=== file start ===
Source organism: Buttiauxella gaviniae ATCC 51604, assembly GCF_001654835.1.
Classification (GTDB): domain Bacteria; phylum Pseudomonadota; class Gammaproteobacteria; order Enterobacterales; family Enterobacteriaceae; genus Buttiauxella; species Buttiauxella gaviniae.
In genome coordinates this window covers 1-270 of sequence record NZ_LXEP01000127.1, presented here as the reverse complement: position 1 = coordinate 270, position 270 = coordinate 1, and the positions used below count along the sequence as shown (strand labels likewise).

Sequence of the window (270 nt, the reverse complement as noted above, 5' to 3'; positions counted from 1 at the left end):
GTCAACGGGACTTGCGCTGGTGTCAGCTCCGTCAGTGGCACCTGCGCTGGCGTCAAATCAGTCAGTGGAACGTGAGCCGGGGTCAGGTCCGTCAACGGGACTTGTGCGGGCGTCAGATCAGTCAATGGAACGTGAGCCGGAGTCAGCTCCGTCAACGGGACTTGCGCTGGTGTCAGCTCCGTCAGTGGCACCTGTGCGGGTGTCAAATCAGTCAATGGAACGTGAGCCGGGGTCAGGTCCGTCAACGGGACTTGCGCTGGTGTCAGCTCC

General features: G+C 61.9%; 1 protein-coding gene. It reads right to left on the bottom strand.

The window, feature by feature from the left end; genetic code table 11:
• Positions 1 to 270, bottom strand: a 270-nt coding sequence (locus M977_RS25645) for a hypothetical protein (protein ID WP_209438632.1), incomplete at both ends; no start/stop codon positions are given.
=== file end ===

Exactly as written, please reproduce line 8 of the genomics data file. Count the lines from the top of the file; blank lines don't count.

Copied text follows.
• Positions 1 to 270, bottom strand: a 270-nt coding sequence (locus M977_RS25645) for a hypothetical protein (protein ID WP_209438632.1), incomplete at both ends; no start/stop codon positions are given.